Google is using machine learning to design the next generation of machine-learning chips. According to Google engineers, the algorithms are “comparable or superior” to human-made designs but can be created much faster. It is noted that work that takes people months can be done with the help of AI in less than 6 hours.
Google has been working on how machine learning can be used to create chips for several years. And, poking around, the company first applied its developments to a commercial product – 1 upcoming version of Google TPU (tensor processing unit) chips optimized for AI computing.
Google engineers note that this work has “serious consequences” for the chip industry. It should allow companies to more quickly explore the scope of architecture for future projects and make it easier to tailor chips for specific workloads.
The specific problem that Google’s algorithms solve is known as “floor planning.” It usually requires human engineers to use computer tools to find the optimal silicon die layout for the chip’s subsystems. These components include CPU, GPU, memory, which are linked together through many connections. Deciding where to place each component on a die affects the ultimate speed and efficiency of the chip. Thus, even minor changes in component placement can have huge consequences.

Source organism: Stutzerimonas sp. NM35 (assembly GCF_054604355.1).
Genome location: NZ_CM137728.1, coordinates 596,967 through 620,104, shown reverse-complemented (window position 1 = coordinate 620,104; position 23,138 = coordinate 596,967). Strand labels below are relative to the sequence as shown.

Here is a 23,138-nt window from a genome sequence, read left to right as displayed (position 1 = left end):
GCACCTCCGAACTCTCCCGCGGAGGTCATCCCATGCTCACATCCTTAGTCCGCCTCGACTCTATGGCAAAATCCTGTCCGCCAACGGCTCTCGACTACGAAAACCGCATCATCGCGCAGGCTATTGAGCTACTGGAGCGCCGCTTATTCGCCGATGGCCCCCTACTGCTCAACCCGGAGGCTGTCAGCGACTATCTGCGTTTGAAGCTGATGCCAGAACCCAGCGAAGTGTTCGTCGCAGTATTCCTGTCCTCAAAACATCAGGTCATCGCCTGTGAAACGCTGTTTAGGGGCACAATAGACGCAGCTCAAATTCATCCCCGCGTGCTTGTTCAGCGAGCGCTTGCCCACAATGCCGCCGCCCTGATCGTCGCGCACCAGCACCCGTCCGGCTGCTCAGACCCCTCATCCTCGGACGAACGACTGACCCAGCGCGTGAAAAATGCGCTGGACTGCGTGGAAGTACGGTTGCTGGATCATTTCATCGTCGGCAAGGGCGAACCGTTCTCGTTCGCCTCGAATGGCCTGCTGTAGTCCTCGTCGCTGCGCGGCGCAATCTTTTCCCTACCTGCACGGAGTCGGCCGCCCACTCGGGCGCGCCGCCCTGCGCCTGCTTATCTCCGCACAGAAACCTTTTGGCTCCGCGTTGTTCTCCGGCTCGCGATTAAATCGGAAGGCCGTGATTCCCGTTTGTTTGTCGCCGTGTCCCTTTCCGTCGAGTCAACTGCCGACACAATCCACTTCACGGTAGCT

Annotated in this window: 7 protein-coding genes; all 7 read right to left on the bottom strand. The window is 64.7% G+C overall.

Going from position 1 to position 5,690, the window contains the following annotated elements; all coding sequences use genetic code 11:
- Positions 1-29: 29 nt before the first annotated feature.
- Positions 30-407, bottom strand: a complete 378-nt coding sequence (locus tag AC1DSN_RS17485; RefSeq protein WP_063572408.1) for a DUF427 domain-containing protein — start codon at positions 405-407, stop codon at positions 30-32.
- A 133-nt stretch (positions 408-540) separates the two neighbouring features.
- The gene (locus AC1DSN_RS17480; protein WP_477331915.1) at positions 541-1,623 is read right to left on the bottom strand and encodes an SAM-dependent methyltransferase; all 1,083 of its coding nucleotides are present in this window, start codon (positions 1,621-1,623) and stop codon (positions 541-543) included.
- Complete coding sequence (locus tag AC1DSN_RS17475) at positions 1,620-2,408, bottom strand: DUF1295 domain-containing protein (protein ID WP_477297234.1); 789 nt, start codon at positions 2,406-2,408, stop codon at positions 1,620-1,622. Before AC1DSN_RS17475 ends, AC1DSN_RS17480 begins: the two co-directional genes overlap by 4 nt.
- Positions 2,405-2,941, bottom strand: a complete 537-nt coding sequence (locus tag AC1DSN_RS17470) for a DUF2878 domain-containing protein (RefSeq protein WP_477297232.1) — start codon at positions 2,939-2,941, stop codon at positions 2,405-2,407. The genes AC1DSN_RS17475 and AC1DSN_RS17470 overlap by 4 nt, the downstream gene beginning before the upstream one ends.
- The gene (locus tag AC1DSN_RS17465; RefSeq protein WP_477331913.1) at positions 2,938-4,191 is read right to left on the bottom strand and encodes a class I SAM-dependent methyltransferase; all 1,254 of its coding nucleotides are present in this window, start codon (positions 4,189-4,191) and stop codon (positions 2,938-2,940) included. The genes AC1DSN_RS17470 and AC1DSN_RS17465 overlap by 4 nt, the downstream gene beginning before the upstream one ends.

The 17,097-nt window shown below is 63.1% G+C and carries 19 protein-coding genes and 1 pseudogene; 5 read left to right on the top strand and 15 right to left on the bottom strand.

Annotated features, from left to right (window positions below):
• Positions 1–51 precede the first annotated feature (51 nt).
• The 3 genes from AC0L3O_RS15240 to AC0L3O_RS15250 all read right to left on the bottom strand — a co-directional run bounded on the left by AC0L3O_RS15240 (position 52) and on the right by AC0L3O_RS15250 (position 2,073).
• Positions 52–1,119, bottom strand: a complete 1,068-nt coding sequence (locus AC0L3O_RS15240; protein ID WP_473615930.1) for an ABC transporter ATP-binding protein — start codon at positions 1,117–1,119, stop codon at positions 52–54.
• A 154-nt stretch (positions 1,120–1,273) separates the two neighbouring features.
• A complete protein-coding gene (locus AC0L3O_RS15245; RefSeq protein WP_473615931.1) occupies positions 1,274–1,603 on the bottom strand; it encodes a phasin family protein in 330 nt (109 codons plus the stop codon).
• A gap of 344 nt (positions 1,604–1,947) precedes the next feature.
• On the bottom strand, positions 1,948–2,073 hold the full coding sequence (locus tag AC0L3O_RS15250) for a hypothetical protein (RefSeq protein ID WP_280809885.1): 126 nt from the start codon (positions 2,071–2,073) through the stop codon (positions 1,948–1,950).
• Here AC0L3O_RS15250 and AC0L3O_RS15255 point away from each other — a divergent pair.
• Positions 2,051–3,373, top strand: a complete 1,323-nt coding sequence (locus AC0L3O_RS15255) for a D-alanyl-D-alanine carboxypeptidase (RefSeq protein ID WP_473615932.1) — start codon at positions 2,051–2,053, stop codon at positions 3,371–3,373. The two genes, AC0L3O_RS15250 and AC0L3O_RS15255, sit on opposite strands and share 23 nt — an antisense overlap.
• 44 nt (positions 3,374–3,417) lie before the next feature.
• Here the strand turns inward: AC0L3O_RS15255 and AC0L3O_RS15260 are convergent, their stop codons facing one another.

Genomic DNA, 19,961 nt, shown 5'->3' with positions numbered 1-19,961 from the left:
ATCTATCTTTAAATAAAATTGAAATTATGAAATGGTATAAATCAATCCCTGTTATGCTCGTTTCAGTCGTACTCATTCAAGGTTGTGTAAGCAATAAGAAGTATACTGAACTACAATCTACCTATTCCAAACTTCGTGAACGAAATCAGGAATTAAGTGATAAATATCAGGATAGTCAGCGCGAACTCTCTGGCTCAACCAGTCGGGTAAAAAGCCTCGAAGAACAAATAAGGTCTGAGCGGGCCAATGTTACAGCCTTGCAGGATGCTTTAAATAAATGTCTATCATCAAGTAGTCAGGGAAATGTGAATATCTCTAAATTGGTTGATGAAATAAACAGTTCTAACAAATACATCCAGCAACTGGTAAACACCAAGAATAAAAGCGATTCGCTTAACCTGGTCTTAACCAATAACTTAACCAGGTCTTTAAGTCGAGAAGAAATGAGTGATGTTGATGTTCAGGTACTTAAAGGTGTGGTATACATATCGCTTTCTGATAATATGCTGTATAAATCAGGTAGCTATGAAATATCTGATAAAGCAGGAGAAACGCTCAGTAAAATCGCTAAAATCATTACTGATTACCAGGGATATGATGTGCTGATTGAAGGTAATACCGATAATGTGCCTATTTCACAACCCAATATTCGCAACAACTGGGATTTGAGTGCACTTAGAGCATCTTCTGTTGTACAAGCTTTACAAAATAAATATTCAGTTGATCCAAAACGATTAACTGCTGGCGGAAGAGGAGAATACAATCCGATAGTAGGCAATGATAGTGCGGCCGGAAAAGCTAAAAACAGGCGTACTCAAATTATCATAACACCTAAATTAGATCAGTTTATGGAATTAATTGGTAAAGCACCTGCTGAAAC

Google engineers note that designing “floor planning” takes “months of hard work” from people. But artificial intelligence algorithms can cope with this task much faster. Previously, AI algorithms have already proven their effectiveness in games and have outperformed humans in chess and go. Floorplanning is similar to game tasks. But instead of a game board, a silicon crystal is used, and instead of pieces such as knights and rooks, the logical components of a chip are used. So the challenge is to find the “winning conditions” for each board. In chess, it can be a checkmate. In chip design, it can be computationally efficient.
Google engineers trained the system using 10,000 datasets of various “floor plans.” Each option was marked with a specific “reward” function based on its success in various metrics, such as the length of the required connection and the energy consumption. The algorithm then used this data to distinguish between good and bad floor plans and, in turn, generate its own designs.
At the same time, it turned out that AI algorithms assemble chips completely different from humans. Instead of neatly arranged rows of components, the subsystems look like they are almost randomly scattered throughout the crystal.
A source: The verge